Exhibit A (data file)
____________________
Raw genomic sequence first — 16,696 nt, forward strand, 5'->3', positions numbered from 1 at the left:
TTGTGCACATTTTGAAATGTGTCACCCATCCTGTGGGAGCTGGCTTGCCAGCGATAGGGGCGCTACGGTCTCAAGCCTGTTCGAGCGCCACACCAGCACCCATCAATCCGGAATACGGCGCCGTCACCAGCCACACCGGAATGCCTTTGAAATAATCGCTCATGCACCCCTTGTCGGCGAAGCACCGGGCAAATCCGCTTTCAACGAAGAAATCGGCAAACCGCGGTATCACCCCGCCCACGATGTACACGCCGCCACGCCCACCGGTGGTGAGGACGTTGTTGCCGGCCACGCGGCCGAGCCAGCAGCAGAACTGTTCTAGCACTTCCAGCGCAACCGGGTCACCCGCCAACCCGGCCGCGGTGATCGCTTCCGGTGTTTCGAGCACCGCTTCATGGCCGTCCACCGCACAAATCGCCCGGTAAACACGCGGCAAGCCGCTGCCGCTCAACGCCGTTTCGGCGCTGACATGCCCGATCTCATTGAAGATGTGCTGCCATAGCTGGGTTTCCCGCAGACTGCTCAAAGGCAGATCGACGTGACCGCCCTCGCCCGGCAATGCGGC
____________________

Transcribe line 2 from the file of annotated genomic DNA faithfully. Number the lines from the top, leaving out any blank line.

TTGTGCACATTTTGAAATGTGTCACCCATCCTGTGGGAGCTGGCTTGCCAGCGATAGGGGCGCTACGGTCTCAAGCCTGTTCGAGCGCCACACCAGCACCCATCAATCCGGAATACGGCGCCGTCACCAGCCACACCGGAATGCCTTTGAAATAATCGCTCATGCACCCCTTGTCGGCGAAGCACCGGGCAAATCCGCTTTCAACGAAGAAATCGGCAAACCGCGGTATCACCCCGCCCACGATGTACACGCCGCCACGCCCACCGGTGGTGAGGACGTTGTTGCCGGCCACGCGGCCGAGCCAGCAGCAGAACTGTTCTAGCACTTCCAGCGCAACCGGGTCACCCGCCAACCCGGCCGCGGTGATCGCTTCCGGTGTTTCGAGCACCGCTTCATGGCCGTCCACCGCACAAATCGCCCGGTAAACACGCGGCAAGCCGCTGCCGCTCAACGCCGTTTCGGCGCTGACATGCCCGATCTCATTGAAGATGTGCTGCCATAGCTGGGTTTCCCGCAGACTGCTCAAAGGCAGATCGACGTGACCGCCCTCGCCCGGCAATGCGGC